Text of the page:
Blind users still struggle with 'maddening' computing obstacles

See video of Narrator screen reader in action

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"There are some amazingly powerful features in Vista for those with disabilities, like a Start function that begins with a search field," Sinclair added. "You can type in the name of an application, or a command, or search for a keyword in a document or an e-mail. You can launch any application with a few keystrokes, easier than using menus." He also noted that the latest version of Microsoft Office still supports the old shortcuts.

Beyond Windows

Speaking of user applications, compatibility with a screen reader can be a crap shoot, and some commercial software packages include custom controls that screen readers can't recognize, said Dan Weirich, co-founder of GW Micro Inc., a screen-reader vendor in Fort Wayne, Ind.

"In the days of DOS, there was a fixed number of characters across the screen, so identifying the information in the different parts of the screen was relatively simple," he said. "Finding the boundaries of the information is harder now, since there is no native indicator as to what is inside each window when you scrape the screen." He said his software comes with scores of preconfigured settings for various software packages, but no tweaking is required to run with the most commonly used applications.

Finding ways for a screen reader to process new display technologies -- especially on the Web -- is a constant struggle, Weirich added. "Different standards come along that are difficult to handle, and then there is a breakthrough and we have a fix, and it works. That is ongoing." He also said that Microsoft worked with screen-reader vendors so that Vista versions were available the day Vista hit the shelves -- whereas there was a delay of six to nine months after the release of Windows XP.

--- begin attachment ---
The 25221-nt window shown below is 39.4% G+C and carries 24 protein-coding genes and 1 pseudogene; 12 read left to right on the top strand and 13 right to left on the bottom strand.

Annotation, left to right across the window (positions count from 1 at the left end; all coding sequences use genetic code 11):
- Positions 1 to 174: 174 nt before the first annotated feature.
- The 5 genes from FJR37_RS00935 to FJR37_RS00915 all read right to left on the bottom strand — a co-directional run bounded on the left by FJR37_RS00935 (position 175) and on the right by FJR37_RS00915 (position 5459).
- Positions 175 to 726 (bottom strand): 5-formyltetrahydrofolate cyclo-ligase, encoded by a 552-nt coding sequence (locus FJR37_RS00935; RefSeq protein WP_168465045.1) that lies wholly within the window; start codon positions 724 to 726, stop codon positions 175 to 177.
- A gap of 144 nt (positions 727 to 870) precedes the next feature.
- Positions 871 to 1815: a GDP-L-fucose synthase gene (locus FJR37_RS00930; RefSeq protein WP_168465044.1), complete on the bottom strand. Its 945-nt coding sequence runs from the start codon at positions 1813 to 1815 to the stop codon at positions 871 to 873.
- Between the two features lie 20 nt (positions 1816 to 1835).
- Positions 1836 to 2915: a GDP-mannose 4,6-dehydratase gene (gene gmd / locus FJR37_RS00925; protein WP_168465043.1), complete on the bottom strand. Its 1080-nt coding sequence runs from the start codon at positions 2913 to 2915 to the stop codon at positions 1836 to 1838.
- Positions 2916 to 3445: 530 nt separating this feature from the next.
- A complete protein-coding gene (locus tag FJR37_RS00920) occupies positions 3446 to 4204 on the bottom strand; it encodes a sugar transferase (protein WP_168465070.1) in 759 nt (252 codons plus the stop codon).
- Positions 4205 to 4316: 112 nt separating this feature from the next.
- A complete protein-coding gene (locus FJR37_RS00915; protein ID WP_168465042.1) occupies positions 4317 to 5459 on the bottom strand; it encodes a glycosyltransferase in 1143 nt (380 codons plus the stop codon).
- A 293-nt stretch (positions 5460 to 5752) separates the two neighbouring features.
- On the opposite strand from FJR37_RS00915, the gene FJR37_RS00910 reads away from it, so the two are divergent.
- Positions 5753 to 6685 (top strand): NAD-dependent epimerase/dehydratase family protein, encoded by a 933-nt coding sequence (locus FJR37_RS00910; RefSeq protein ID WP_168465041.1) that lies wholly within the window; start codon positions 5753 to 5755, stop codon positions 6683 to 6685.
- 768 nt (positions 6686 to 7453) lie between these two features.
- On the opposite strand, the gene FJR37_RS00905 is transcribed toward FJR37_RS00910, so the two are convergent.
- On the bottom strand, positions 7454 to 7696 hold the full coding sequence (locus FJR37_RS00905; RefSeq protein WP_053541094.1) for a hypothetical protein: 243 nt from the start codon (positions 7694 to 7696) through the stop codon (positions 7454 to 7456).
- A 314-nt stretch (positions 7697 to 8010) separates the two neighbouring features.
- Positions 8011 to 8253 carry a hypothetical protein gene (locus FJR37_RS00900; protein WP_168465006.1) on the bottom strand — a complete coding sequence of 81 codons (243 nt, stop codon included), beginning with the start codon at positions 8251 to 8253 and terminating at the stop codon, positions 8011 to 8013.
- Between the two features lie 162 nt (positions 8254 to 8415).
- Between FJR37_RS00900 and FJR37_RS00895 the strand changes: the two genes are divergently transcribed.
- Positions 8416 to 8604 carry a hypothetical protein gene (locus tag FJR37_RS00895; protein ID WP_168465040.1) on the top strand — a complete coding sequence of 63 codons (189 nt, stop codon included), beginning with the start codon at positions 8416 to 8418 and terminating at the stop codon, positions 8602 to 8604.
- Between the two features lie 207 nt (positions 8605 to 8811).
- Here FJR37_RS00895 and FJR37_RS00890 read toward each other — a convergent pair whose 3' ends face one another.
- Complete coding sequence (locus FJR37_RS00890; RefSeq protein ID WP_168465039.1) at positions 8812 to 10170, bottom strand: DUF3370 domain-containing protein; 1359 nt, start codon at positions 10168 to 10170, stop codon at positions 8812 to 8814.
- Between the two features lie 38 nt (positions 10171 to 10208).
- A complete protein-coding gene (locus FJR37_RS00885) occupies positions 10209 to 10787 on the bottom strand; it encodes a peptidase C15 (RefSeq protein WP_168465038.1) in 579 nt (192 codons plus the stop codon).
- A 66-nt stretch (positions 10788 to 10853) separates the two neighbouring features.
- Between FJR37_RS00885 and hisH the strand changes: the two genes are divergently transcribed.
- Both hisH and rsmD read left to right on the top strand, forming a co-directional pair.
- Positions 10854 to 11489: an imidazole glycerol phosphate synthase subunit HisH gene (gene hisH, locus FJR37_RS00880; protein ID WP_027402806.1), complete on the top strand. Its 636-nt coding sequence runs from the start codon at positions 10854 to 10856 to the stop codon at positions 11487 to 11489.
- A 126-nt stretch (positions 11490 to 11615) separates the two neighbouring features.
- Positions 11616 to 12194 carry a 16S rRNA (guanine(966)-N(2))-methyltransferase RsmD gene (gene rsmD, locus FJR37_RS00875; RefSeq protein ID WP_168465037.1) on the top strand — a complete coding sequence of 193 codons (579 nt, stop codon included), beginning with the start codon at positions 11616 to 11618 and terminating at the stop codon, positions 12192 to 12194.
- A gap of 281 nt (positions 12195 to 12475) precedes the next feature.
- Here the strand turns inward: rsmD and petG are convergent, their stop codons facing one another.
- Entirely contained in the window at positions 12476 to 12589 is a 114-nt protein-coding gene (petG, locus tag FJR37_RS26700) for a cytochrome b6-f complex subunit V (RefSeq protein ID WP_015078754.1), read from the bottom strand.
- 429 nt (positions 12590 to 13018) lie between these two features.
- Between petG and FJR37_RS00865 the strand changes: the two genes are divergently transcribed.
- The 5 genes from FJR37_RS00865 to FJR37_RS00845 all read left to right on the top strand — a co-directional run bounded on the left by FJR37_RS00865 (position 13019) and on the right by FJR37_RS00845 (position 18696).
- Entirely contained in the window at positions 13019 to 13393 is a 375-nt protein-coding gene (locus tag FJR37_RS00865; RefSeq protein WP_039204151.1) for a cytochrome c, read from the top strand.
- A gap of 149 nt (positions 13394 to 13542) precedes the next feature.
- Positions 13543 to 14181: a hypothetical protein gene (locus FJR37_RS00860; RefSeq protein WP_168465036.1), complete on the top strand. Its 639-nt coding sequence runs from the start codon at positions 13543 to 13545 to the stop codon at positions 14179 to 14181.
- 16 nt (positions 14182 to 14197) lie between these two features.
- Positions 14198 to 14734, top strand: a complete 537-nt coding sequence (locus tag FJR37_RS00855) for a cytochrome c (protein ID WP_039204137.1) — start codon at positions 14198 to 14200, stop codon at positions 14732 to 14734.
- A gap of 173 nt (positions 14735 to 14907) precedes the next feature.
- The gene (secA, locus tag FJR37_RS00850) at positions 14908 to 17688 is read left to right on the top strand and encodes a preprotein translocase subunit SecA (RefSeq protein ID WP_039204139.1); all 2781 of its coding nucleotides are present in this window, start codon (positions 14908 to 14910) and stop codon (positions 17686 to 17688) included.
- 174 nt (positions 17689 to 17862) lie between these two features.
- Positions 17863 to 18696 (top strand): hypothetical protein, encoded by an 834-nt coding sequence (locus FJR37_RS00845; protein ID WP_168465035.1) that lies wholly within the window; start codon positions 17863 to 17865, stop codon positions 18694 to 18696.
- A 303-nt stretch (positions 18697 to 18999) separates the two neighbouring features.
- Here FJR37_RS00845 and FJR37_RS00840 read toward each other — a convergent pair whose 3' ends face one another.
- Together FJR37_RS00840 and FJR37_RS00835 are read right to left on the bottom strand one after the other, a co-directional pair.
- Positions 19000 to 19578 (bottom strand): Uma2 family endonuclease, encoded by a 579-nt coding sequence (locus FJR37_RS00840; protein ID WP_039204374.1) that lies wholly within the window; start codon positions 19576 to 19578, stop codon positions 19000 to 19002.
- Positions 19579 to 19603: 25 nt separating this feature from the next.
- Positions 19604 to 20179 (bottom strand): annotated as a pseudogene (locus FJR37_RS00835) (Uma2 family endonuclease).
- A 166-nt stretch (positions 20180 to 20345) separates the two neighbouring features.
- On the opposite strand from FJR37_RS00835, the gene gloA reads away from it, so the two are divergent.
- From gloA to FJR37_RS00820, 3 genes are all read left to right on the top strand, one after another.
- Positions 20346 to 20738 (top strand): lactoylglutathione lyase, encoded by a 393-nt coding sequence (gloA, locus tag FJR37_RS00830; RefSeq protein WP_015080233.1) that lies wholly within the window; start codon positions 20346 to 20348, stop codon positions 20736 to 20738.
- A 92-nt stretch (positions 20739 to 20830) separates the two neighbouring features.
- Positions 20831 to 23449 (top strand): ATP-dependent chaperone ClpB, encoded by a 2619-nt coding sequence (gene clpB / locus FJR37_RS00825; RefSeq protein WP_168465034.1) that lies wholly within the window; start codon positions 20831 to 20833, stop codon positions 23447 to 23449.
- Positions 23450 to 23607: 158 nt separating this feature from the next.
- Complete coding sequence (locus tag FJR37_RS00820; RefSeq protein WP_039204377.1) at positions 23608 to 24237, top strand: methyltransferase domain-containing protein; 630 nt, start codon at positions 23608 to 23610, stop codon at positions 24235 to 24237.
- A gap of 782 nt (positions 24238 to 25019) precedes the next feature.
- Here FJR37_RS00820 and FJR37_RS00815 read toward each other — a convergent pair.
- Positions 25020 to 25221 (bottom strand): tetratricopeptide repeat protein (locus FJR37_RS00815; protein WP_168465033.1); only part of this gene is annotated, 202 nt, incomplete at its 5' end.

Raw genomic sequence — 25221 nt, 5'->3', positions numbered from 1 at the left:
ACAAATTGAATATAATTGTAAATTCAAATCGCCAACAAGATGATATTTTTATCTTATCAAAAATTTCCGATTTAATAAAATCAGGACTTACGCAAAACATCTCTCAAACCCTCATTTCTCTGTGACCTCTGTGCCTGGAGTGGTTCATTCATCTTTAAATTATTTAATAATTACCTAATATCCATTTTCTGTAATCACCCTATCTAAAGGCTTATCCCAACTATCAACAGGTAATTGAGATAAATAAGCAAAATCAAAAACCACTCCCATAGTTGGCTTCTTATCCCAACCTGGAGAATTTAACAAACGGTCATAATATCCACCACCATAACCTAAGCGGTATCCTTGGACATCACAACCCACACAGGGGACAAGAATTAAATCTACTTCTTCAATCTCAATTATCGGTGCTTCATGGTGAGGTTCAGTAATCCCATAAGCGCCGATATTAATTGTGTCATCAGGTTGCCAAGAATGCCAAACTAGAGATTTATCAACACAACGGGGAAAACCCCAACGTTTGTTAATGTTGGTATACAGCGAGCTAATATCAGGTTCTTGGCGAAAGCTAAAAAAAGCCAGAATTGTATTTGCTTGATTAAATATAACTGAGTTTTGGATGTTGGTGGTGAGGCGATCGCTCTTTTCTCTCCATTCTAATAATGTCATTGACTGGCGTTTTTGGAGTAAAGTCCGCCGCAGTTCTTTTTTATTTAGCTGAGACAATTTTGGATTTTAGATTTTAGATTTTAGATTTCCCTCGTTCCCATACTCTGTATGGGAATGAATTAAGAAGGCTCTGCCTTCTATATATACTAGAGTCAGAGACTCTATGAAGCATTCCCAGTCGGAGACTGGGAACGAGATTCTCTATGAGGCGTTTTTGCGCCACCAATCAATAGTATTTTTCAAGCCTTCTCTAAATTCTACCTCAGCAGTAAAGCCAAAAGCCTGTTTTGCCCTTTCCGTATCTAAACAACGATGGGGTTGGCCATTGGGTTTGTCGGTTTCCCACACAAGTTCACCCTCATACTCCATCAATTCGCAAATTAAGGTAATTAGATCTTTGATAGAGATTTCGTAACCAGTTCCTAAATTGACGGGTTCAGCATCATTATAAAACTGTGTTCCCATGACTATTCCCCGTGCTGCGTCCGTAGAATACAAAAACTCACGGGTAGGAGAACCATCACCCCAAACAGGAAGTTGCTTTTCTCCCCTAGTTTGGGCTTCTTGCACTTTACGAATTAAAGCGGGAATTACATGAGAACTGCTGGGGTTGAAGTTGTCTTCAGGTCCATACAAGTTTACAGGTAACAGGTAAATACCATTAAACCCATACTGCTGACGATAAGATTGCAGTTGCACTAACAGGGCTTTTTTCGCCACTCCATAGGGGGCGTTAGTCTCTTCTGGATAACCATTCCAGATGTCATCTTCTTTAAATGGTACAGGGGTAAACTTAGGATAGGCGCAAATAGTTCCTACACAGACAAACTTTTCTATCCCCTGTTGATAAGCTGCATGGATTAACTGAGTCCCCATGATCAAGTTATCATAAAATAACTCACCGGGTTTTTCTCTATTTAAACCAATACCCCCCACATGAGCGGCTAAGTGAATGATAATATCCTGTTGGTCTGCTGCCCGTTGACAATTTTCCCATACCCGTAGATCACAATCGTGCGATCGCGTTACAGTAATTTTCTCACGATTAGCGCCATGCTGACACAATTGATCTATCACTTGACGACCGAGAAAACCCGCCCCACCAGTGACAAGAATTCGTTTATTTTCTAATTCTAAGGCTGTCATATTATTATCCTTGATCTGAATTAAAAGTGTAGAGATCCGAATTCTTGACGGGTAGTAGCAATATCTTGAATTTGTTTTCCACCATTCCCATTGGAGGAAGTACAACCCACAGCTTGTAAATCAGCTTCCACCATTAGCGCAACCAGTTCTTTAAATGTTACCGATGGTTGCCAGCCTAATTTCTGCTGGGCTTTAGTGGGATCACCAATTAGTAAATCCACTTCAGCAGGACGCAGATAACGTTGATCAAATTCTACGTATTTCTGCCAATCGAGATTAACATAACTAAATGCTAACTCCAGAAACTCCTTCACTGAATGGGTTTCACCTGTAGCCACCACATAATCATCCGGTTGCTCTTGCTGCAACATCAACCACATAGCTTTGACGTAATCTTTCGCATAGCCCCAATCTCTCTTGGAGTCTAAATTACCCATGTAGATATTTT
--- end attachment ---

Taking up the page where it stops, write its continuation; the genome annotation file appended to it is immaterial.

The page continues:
Beyond packaged software lies the world of in-house applications, where things can really go haywire for the blind user.

"We often find that screen readers don't work with in-house applications -- it's too easy to break the interface," said Curtis Chong, president of the computer science division of the National Federation of the Blind and an official at the Iowa Department for the Blind in Des Moines. "It can be as simple as an application that puts up a lot of windows on the screen which are not windows from the viewpoint of the operating system. The screen reader will see one huge blob of information and read across the window boundaries," said Chong, who is blind.

He said this can cause problems for job applicants, for example. "You can have the best paper credentials in the world, and pass the HR screening test, and be the person they want -- and then the question comes up of, 'What e-mail program can you use? What word processor can you use?' Your answers can cause the job to evaporate," Chong said.

Porter was actually nostalgic for the 1990s. "It was all DOS and mainframe interfaces. If you knew how to handle DOS and word processing, you could probably get a job. We could train people to do a specific job, and it worked, and the employer got a loyal employee determined to keep that job and fight to keep up with changing technology. These days, they want a jack of many trades -- computer skills, plus phone skills, Internet surfing, marketing, people skills and the ability to travel."

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